Perspectives in Health Magazine
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A Century of Public Health
PAHO Family Album
Since its founding in 1902, the Pan American Health Organization (PAHO) has been a central part of a century-long pursuit to bring health to all the peoples of the Americas. The world's oldest international health organization, PAHO has a history that is rich with the stories of dedicated individuals who faced major challenges and who, in many cases, achieved remarkable success. This "PAHO Family Album" salutes their valuable work and their accomplishments of 100 years of Pan American efforts in public health.
Dr. Carlos Finlay (1833-1915), a distinguished Cuban physician and student of yellow fever, was one of four members of the 1902 organizing committee charged with setting up the new International Sanitary Bureau (the forerunner to PAHO). Dubbed "the mosquito man" by his critics, Dr. Finlay (on the right) had argued as early as 1881 that the mosquito was the sole vector for yellow fever, but he was unable to prove his theory. When in 1900 Maj. Walter Reed's Yellow Fever Board proved Finlay right, the stage was set for eradication efforts that routed the disease in the Caribbean and allowed completion of the Panama Canal.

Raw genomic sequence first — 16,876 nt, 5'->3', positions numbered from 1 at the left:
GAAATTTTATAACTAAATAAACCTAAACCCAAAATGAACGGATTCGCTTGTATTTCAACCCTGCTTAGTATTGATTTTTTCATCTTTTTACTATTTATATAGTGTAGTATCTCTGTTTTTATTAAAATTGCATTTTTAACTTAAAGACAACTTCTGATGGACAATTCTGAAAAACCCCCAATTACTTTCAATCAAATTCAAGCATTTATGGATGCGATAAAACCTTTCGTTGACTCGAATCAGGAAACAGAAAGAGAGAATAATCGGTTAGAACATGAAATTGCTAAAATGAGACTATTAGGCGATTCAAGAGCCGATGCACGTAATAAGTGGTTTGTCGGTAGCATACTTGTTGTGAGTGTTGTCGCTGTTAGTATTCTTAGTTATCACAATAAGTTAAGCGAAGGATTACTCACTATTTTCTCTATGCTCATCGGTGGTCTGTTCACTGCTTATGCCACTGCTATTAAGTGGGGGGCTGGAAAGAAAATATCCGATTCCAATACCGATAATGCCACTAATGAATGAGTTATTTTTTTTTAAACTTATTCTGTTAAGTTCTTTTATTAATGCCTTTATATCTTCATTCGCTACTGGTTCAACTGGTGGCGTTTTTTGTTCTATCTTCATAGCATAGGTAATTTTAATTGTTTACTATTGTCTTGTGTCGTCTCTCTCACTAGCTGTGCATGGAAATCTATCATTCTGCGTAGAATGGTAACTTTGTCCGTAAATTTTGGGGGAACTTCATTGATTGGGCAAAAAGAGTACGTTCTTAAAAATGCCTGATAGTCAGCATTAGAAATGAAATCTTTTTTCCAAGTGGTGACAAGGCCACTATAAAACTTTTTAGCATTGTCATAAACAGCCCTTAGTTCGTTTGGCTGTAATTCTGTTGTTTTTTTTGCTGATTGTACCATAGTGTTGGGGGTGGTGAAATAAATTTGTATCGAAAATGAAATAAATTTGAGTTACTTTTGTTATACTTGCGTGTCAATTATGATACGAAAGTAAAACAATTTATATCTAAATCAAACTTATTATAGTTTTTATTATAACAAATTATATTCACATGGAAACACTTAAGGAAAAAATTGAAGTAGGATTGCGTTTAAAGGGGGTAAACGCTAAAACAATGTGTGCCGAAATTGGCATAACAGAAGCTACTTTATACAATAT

Delegates gather at the Fourth International Sanitary Conference, in San José, Costa Rica, in 1910. The conference's agenda covered inter-American cooperation in smallpox vaccination, malaria and tuberculosis control, national health legislation, and tropical disease research. The final document included this timely call: